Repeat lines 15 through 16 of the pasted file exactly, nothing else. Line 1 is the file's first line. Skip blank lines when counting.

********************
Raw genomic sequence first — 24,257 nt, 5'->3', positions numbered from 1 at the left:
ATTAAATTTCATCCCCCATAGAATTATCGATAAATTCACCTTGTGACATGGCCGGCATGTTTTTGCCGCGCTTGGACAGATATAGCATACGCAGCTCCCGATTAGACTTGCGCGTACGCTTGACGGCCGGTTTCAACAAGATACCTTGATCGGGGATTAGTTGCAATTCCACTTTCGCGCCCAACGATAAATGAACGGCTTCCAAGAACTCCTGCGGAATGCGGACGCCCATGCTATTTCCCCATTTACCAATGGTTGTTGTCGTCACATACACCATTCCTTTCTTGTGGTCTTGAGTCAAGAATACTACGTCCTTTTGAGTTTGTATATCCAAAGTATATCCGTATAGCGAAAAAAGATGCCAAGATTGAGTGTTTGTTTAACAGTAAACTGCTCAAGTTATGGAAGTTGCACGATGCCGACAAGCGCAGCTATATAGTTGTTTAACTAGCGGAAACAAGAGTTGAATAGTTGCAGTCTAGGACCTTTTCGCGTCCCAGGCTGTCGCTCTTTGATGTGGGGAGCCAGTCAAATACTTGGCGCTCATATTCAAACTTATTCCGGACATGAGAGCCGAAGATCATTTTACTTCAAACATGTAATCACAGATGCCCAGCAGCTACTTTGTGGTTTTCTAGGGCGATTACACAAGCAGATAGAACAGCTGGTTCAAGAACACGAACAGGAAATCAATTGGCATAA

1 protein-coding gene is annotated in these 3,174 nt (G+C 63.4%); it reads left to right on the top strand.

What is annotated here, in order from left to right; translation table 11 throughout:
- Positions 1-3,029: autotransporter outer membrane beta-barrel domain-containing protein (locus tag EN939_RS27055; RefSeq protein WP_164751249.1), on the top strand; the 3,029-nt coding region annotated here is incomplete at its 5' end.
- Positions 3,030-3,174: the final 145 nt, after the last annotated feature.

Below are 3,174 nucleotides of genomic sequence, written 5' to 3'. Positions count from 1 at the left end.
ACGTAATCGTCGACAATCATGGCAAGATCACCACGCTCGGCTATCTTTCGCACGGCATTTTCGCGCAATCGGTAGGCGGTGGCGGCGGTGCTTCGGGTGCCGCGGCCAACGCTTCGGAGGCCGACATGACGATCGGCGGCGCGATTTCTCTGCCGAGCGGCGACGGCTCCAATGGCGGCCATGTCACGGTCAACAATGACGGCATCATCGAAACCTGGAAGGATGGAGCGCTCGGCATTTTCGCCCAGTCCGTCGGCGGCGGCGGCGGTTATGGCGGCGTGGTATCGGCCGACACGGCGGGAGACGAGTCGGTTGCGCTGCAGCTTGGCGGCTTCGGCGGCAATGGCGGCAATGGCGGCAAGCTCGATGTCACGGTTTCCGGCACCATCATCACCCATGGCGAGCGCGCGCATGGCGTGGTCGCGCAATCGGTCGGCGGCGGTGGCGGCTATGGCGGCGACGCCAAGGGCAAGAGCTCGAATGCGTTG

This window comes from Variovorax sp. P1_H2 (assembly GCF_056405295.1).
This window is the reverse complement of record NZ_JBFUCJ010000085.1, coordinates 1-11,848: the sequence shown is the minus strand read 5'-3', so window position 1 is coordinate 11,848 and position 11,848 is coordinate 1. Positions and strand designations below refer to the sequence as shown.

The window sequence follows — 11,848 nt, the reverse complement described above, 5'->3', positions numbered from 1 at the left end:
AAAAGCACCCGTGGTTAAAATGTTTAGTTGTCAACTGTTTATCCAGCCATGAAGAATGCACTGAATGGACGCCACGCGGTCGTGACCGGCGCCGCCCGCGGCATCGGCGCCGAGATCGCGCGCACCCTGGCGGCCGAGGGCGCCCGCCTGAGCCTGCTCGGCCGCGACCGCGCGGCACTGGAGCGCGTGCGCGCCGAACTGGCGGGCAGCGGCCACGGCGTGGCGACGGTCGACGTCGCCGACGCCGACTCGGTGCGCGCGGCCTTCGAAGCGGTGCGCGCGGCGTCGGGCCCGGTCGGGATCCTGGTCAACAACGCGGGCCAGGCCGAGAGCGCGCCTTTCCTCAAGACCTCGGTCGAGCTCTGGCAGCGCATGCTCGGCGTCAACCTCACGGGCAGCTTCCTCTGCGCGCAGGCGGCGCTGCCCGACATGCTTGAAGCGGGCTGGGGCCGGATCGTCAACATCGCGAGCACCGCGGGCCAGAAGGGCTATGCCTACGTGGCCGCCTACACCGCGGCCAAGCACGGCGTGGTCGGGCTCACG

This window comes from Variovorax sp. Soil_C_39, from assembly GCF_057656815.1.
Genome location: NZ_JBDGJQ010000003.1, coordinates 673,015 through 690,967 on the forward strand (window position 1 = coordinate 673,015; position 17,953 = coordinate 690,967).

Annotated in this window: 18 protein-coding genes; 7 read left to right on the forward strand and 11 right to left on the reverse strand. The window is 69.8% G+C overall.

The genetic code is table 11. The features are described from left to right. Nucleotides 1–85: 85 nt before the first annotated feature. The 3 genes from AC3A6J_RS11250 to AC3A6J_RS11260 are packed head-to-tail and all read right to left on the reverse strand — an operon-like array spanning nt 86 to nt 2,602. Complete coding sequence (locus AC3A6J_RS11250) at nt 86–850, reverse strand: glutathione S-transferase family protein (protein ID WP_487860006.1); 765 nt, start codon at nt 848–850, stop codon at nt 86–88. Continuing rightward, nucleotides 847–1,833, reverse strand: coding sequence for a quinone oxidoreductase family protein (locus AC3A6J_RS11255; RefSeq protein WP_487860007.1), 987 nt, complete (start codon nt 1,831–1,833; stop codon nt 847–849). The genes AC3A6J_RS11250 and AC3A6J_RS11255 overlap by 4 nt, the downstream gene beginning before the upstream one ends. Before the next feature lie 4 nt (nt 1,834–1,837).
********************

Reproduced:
Annotated in this window: 18 protein-coding genes; 7 read left to right on the forward strand and 11 right to left on the reverse strand. The window is 69.8% G+C overall.

The genetic code is table 11. The features are described from left to right. Nucleotides 1–85: 85 nt before the first annotated feature. The 3 genes from AC3A6J_RS11250 to AC3A6J_RS11260 are packed head-to-tail and all read right to left on the reverse strand — an operon-like array spanning nt 86 to nt 2,602. Complete coding sequence (locus AC3A6J_RS11250) at nt 86–850, reverse strand: glutathione S-transferase family protein (protein ID WP_487860006.1); 765 nt, start codon at nt 848–850, stop codon at nt 86–88. Continuing rightward, nucleotides 847–1,833, reverse strand: coding sequence for a quinone oxidoreductase family protein (locus AC3A6J_RS11255; RefSeq protein WP_487860007.1), 987 nt, complete (start codon nt 1,831–1,833; stop codon nt 847–849). The genes AC3A6J_RS11250 and AC3A6J_RS11255 overlap by 4 nt, the downstream gene beginning before the upstream one ends. Before the next feature lie 4 nt (nt 1,834–1,837).